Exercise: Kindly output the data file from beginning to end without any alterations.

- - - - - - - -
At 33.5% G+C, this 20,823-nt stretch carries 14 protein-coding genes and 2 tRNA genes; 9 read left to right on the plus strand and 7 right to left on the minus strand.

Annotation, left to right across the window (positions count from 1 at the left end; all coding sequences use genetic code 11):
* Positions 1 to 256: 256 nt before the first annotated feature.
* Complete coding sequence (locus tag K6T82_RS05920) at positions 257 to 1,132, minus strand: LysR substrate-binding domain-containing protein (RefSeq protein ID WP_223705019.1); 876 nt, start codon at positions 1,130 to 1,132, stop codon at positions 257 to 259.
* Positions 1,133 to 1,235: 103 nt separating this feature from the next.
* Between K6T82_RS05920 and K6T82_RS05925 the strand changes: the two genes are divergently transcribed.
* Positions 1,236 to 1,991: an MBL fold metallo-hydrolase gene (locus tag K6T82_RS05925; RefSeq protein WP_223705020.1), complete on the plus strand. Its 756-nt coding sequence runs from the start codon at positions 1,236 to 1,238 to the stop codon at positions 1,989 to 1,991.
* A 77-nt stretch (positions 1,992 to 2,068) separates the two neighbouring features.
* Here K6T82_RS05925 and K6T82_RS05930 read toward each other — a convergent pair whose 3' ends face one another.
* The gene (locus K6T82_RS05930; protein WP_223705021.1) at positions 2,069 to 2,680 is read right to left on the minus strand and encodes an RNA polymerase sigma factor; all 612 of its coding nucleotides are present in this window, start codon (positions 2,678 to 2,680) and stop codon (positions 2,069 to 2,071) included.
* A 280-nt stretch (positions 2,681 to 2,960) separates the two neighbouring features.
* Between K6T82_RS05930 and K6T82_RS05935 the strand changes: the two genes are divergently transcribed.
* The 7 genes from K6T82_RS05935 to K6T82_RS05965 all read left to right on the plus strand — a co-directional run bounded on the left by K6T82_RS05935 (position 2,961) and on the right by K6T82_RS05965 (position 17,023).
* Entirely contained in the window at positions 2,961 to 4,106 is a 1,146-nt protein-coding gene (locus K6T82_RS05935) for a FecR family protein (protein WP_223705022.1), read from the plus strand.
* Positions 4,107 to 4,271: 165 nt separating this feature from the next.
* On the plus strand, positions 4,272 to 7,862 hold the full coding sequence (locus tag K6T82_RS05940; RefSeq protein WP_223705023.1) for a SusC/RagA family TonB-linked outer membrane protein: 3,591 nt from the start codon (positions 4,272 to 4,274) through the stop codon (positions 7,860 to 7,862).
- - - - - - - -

At 33.5% G+C, this 20,823-nt stretch carries 14 protein-coding genes and 2 tRNA genes; 9 read left to right on the plus strand and 7 right to left on the minus strand.

Annotation, left to right across the window (positions count from 1 at the left end; all coding sequences use genetic code 11):
* Positions 1 to 256: 256 nt before the first annotated feature.
* Complete coding sequence (locus tag K6T82_RS05920) at positions 257 to 1,132, minus strand: LysR substrate-binding domain-containing protein (RefSeq protein ID WP_223705019.1); 876 nt, start codon at positions 1,130 to 1,132, stop codon at positions 257 to 259.
* Positions 1,133 to 1,235: 103 nt separating this feature from the next.
* Between K6T82_RS05920 and K6T82_RS05925 the strand changes: the two genes are divergently transcribed.
* Positions 1,236 to 1,991: an MBL fold metallo-hydrolase gene (locus tag K6T82_RS05925; RefSeq protein WP_223705020.1), complete on the plus strand. Its 756-nt coding sequence runs from the start codon at positions 1,236 to 1,238 to the stop codon at positions 1,989 to 1,991.
* A 77-nt stretch (positions 1,992 to 2,068) separates the two neighbouring features.
* Here K6T82_RS05925 and K6T82_RS05930 read toward each other — a convergent pair whose 3' ends face one another.
* The gene (locus K6T82_RS05930; protein WP_223705021.1) at positions 2,069 to 2,680 is read right to left on the minus strand and encodes an RNA polymerase sigma factor; all 612 of its coding nucleotides are present in this window, start codon (positions 2,678 to 2,680) and stop codon (positions 2,069 to 2,071) included.
* A 280-nt stretch (positions 2,681 to 2,960) separates the two neighbouring features.
* Between K6T82_RS05930 and K6T82_RS05935 the strand changes: the two genes are divergently transcribed.
* The 7 genes from K6T82_RS05935 to K6T82_RS05965 all read left to right on the plus strand — a co-directional run bounded on the left by K6T82_RS05935 (position 2,961) and on the right by K6T82_RS05965 (position 17,023).
* Entirely contained in the window at positions 2,961 to 4,106 is a 1,146-nt protein-coding gene (locus K6T82_RS05935) for a FecR family protein (protein WP_223705022.1), read from the plus strand.
* Positions 4,107 to 4,271: 165 nt separating this feature from the next.
* On the plus strand, positions 4,272 to 7,862 hold the full coding sequence (locus tag K6T82_RS05940; RefSeq protein WP_223705023.1) for a SusC/RagA family TonB-linked outer membrane protein: 3,591 nt from the start codon (positions 4,272 to 4,274) through the stop codon (positions 7,860 to 7,862).